In our ever changing world, it is not often easy to come face to face with a person who truly serves her God and loves a people which is not of her own race. When I was a young teacher, a new mother, and perhaps a new person, I had the honour of meeting up with Mrs. Pilley when she came "back" to Sibu for a visit to her beloved school, which happens to be my own beloved school, the Methodist Secondary School. It was an "aha" moment, a "wow" moment in my children's language. So much of life, so much of service, so much love, all unccountable nouns were embodied in her frail, gaunt body. There was not an inch in her body that spelt "pride" or smelled "money" or proclaimed "high position". And best of all, she spoke in perfect Foochow. Amazing? It was amazing grace.
As an English teacher in charge of the Journalist Club, I arranged for the school magazine committee to interview her and she was such a fountain of information and love. My students , from different racial backgrounds, were very impressed by her. One commented, " How can any one have so much love, and at such an age?" I answered, "Only through God's grace and her love of God. She walked the talk."
Mr and Mrs. John Pilley were both born and educated in China and served as missionaries in Fuzhou, China. In 1949, they were forced to leave their beloved China by the policies of new Communist government which were not favourable to foreigners.
Sarawak and Sibu in particular was blessed by their arrival as they were " strong advocates of "Education for all", especially for girls, and for the poor".(Source: Methodist Pilley Insitute Website)
They continued to work selflessly in establishing schools and churches. They served in Sarikei and helped developed the churches and schools there. Later Mr. John Pilley came to serve as Principal of the Methodist Secondary School, where he worked so hard, until his heart failed him. Mrs. Pilley worked as a missionary helping in the various Methodist activities like Women's education, children's home, and general education.
In 1960, Mr. Pilley passed away as a result of a massive heart attack. He was mourned by not only his own family but by the big Methodist Church congregation. He was buried in Sibu.
Mrs. Pilley left Sibu and resided in Nashville, Tenn. U.S.A. until 11 July, 2002 when she passed away at the age of 93.
Although Mr. & Mrs. Pilley served as missionaries in the Methodist Mission in Sarawak for only 11 years (1949 - 1960), the impact of their love, service and sacrifice for the people of Sarawak, especially Sibu and Sarikei will be for time immemorial.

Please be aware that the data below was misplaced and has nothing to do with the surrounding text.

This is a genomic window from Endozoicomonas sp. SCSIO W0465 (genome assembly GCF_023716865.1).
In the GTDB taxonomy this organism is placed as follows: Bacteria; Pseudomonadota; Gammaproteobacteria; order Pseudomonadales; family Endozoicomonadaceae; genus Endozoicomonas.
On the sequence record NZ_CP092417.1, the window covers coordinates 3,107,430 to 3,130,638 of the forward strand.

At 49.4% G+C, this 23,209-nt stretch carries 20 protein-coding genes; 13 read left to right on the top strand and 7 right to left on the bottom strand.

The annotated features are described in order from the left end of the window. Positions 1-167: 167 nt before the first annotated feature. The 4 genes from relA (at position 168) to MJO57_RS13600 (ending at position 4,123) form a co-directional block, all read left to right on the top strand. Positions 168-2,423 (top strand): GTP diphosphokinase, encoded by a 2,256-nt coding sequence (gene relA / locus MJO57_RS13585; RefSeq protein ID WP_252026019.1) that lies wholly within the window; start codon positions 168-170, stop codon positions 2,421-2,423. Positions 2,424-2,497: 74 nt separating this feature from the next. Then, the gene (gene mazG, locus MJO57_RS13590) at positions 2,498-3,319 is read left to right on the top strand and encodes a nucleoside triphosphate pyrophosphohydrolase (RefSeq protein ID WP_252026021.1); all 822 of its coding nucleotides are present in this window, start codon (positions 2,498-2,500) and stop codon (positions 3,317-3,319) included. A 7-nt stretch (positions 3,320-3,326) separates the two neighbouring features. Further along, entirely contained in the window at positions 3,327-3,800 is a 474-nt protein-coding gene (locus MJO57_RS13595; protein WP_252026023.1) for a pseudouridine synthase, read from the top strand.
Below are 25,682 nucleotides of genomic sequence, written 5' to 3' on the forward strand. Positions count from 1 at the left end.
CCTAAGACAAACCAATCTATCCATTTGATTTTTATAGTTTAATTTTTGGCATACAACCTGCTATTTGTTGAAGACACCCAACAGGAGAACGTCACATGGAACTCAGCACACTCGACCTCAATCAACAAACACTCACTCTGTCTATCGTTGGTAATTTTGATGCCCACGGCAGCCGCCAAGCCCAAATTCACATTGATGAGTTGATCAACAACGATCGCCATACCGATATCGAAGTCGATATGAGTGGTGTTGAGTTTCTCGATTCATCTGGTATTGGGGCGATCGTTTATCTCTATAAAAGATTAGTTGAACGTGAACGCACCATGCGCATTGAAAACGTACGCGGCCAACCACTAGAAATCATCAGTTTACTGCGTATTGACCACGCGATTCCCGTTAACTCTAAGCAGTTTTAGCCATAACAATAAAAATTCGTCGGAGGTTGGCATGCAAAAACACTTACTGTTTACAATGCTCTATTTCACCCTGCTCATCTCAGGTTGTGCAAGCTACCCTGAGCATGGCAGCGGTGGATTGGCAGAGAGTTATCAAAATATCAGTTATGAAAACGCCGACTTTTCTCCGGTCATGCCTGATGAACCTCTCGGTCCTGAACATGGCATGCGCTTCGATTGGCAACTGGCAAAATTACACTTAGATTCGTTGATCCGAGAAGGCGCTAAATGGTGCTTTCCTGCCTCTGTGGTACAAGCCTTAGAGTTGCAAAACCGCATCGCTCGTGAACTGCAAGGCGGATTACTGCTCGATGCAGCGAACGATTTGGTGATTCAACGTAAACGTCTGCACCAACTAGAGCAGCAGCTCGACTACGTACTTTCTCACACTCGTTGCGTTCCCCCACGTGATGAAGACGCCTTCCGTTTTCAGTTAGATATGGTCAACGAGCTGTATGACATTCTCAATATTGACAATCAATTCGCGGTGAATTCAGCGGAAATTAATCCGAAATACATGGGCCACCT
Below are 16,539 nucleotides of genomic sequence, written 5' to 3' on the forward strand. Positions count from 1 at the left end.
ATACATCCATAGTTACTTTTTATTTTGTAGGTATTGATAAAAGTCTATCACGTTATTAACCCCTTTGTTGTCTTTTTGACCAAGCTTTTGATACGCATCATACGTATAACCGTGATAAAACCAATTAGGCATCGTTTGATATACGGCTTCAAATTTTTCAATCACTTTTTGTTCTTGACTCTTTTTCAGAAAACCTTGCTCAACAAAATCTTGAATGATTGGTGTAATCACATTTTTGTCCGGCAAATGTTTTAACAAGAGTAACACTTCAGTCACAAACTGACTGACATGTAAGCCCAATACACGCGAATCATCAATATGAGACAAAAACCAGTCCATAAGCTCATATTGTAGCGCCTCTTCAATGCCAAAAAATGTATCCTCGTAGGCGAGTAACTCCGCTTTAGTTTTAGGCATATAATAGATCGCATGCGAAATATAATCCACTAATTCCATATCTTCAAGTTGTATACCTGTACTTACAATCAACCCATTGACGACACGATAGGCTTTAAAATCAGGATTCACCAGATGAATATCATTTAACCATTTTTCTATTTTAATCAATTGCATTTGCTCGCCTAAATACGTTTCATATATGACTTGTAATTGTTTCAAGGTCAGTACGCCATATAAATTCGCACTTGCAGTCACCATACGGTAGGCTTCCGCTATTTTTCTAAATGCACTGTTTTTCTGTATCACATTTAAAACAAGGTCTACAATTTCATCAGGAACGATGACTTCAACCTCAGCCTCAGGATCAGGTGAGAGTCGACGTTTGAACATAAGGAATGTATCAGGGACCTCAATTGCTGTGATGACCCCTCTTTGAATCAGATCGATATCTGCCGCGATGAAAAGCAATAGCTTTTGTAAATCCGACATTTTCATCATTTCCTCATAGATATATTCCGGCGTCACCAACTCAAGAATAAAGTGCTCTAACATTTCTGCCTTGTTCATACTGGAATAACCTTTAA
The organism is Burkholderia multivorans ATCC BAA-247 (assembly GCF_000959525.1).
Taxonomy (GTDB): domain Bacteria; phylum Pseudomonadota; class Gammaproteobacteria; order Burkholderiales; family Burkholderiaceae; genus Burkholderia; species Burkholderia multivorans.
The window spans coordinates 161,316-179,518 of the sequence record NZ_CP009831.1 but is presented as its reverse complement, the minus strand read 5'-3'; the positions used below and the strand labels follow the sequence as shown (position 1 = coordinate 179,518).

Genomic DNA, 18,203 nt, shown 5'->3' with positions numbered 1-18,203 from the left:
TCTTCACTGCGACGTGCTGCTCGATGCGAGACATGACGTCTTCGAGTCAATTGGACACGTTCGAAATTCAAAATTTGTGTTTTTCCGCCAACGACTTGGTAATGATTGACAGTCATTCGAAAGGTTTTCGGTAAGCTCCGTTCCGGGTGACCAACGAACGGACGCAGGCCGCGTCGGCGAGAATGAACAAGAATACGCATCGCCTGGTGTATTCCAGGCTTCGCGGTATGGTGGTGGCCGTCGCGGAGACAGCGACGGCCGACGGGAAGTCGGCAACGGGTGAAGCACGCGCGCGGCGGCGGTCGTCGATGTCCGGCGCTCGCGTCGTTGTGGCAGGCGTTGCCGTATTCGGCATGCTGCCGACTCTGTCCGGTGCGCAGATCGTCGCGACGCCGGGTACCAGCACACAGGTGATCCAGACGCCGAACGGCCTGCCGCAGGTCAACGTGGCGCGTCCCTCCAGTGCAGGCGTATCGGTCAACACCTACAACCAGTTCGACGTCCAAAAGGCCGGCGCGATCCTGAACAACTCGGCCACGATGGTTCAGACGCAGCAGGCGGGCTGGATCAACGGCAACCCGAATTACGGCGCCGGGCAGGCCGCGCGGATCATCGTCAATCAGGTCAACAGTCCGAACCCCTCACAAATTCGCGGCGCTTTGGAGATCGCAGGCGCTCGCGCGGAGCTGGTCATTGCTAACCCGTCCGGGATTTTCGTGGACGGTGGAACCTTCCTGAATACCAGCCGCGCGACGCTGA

In order to repay Mr. and Mrs. Pilley's love and service in the mid 1960's the Board of Education of the Methodist Church in Sarawak (SCAC) met to set up a private Methodist Secondary School in Sibu to cater for the needs of Form 3 to Form 5 students who did not do well in public exams. The school was unanimously named "Pilley Memorial Secondary School".
In 1991, as response to the changes in the educational policies,the Methodist Pilley Institute was set up to offer tertiary education namely, Diploma in Accounting, Diploma in Business Management and Diploma in Computer Science, and thus becoming one of the pioneer higher learning Institutions (IPTS) in the state of Sarawak, Malaysia.
Recently there has been plans to establish a Methodist University. and perhaps it will become a reality with the help of grateful Church members and Methodist Church leaders at the national level.
In other private ways Mrs. Pilley had in her lifetime influenced and helped so many Sarawakians to pursue further education in the United States. Many have come back to serve Sarawak in various capacities. These in particular have shown great appreciation to her and her children. And the people of Sibu in general also acknowledges the fact that they have shared their surrogate's love and care with her very own children. Mrs. Pilley's children have also been visitors to Sibu lately.
Thus these advocates of "education for all" have walked a wonderful journey on earth and helped so many to achieve their dreams. Today their legacy will continue to enable more to become truly educated, through the Methodist Pilley Institute, which I hope will soon become the Methodist Pilley University.
The youngest orphan who was carried in the arms of Mrs. Pilley would be about 50 years old now!! Half a century! A lot has been done. The ripple effect has indeed taken place.
Saturday, March 22, 2008
Memoir by I Am Sarawakiana at 4:40 AM